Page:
Leader of Multi-Million-Dollar Investment Fraud Sentenced to 136 Months in Prison
|U.S. Attorney’s Office November 15, 2010|
NASHVILLE, TN—Sheila Kennedy, 59, of Clarksville, Tennessee, was sentenced on Friday, November 12, 2010 to 136 months in prison for her part in an elaborate investment fraud scheme, announced U.S. Attorney Jerry Martin.
Kennedy pleaded guilty in March 2009 to one count of wire fraud, one count of mail fraud, and two counts of money laundering. At the plea hearing, Kennedy provided extensive details of investment-fraud schemes spanning several years which included several co-conspirators and at least two separate schemes to defraud investors. Kennedy admitted that between 2005 and 2006, she and co-defendant Ann Scarborough solicited investors to invest in fraudulent real estate opportunities in, among other places, Nevada, Kentucky, and Indiana. The real estate scheme required that investors give Kennedy and Scarborough money—often in the form of checks payable to “ASK, LLC,” a company operated by Kennedy and Scarborough, and in return, receive so-called “promissory notes” or “time notes.” At the 2009 plea hearing, Kennedy admitted that, contrary to her representations to the investors, she never intended to invest the funds in real estate and, in fact, no such real estate opportunities had ever existed. She further admitted that, instead of investing the money she received from investors, she converted the funds to her own personal use and for the benefit of her co-conspirators.
Kennedy also admitted that, between 2005 and 2009, she and co-defendant Philip Russell solicited investors to invest in additional fraudulent real estate opportunities. Like the earlier investors, the new investors were induced to provide money based on the investors’ belief that the money would be used to invest in real estate, when in fact, no real estate opportunities ever existed and she never intended to invest any of the funds. Kennedy admitted that she used the funds received from these investors for her own and other’s benefit as well.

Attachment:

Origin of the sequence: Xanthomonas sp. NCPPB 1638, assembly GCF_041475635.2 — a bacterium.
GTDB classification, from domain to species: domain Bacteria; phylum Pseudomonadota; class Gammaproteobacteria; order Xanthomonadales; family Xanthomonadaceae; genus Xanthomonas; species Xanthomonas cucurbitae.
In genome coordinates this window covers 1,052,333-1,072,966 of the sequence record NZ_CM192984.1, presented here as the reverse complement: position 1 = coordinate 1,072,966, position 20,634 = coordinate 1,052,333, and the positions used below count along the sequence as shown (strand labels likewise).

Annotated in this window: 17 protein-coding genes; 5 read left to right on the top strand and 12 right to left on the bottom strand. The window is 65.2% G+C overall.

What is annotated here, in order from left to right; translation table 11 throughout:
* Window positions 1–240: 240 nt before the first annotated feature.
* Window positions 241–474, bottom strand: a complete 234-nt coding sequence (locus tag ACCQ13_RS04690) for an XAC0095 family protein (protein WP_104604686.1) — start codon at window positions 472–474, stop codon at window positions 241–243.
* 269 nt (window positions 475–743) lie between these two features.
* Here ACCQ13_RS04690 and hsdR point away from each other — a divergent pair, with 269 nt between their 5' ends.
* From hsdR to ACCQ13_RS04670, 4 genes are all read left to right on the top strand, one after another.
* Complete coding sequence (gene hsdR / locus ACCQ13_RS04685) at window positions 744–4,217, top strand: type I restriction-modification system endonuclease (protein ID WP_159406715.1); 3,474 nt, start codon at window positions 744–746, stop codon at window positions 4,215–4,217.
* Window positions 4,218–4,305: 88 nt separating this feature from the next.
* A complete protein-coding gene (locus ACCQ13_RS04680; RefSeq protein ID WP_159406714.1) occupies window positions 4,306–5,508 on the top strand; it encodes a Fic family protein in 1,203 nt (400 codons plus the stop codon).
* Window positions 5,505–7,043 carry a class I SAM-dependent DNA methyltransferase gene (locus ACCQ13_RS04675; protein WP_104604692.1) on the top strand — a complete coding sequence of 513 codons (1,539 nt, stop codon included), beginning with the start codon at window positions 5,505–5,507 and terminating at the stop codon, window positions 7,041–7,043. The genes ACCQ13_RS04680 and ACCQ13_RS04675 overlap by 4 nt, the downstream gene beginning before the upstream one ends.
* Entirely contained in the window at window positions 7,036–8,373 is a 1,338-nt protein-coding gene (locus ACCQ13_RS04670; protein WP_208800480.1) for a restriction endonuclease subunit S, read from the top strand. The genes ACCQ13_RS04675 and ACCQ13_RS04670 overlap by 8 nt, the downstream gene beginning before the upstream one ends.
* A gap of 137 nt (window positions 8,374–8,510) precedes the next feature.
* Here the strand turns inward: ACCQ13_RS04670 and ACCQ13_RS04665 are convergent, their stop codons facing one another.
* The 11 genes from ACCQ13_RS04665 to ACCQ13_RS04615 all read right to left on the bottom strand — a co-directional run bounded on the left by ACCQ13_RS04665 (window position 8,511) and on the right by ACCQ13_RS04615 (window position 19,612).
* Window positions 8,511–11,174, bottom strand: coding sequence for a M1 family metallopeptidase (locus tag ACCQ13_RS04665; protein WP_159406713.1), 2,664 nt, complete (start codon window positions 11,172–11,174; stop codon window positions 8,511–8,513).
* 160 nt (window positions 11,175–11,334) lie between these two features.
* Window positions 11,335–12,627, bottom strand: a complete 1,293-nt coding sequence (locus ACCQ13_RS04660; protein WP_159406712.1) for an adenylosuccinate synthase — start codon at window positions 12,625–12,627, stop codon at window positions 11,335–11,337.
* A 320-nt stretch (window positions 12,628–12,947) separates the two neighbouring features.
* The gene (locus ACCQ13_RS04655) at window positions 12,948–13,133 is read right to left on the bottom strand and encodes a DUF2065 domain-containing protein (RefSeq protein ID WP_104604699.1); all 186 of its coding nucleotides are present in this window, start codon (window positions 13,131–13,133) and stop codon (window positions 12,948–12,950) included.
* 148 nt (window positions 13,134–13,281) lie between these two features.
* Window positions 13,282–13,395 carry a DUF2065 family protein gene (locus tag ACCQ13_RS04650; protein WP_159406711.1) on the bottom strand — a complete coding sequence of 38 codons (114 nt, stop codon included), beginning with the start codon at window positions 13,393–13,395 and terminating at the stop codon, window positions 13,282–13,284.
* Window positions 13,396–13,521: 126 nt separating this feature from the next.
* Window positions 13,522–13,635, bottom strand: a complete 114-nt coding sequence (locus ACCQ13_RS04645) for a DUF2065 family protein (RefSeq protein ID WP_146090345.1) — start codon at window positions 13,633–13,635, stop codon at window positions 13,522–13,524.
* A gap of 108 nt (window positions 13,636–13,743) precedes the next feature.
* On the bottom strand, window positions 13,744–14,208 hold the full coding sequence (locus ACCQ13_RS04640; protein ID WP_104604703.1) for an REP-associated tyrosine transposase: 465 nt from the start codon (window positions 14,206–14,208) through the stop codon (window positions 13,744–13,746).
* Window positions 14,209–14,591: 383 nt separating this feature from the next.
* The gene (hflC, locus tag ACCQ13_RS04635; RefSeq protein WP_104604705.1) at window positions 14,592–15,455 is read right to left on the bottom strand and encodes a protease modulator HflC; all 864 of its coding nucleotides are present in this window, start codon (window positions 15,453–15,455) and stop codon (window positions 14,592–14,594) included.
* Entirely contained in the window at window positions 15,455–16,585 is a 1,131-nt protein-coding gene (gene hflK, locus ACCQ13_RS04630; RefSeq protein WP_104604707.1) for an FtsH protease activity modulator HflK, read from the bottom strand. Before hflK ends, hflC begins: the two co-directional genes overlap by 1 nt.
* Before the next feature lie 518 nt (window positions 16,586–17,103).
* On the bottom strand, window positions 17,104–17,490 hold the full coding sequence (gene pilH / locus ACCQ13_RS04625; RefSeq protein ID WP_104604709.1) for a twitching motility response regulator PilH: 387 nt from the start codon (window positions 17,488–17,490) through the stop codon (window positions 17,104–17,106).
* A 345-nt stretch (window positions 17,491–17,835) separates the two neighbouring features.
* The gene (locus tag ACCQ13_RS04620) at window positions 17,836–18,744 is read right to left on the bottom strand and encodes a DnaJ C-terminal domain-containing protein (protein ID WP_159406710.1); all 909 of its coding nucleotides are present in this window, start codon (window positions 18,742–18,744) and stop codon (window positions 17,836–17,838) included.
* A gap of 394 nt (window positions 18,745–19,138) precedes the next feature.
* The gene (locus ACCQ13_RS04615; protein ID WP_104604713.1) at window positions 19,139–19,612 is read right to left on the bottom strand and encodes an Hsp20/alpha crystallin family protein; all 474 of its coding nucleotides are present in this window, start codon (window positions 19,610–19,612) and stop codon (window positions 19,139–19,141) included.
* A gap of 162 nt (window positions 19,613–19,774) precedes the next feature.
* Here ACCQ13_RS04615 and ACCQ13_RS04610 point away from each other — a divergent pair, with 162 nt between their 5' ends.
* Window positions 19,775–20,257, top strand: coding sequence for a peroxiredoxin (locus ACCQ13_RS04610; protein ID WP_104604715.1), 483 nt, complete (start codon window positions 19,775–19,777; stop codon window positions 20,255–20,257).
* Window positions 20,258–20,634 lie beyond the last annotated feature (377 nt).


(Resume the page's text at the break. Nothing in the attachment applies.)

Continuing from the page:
Kennedy also admitted that, as a further inducement, she falsely represented to investors that she was about to receive an extremely large inheritance from which she would guaranty each investor’s investment, thus encouraging investors to extend the deadline for receiving the return of their original real estate investment. In addition, Kennedy promised certain investors that if they made a new investment, their new funds would be used to facilitate Kennedy obtaining her purported inheritance, and that those investors would receive an additional return on their new investment from the inheritance funds. At the plea hearing, Kennedy admitted that she knew the funds she received from investors would not be used to facilitate obtaining the purported inheritance, that the funds were never used to help secure an inheritance, and that instead, she used the funds for her own personal use and the use of her co-conspirators.
In addition, Kennedy admitted using the fraudulently obtained investor funds to pay for hotels, gambling at casinos, spa services, clothing, and other personal purchases in New York, New Jersey, and elsewhere.
At the sentencing hearing, U.S. District Judge William J. Haynes commented about the length of Kennedy’s fraud and noted that her conduct had “ruined many lives.” The court also noted that Kennedy had continued to engage in criminal conduct while on pre-trial release after being arrested. Finally, the court refused to give Kennedy full credit for accepting responsibility because, in violation of her plea agreement, Kennedy refused to submit a financial statement to the court.
Upon learning of the sentence, U.S. Attorney Jerry E. Martin remarked: “Lengthy and elaborate frauds are among the crimes that have the largest number of victims and these victims often lose more than just money; they lose trust and faith. Moreover, these types of crimes are particularly time consuming for law enforcement to investigate and to prepare for prosecution. In light of those hurdles, the U.S. Attorney’s Office is gratified that the court has seen fit to treat this very serious crime with a commensurately serious sentence. This office will continue to work diligently with our federal law enforcement partners to prosecute complex frauds.”
Two of Kennedy’s co-defendants—her husband, Kenneth Kennedy, and her former business partner Ann Scarborough—were recently convicted after a jury trial of multiple counts of wire fraud, mail fraud, and money laundering. They await sentencing which is set for March 2011. third co-defendant, Philip Russell, who was scheduled to be tried with Kenneth Kennedy and Ann Scarborough, failed to appear and remains a fugitive from justice.
The investigation was conducted by agents from the FBI and IRS Criminal Investigation. Assistant U.S. Attorneys Ty Howard and Sandra G. Moses represented the government.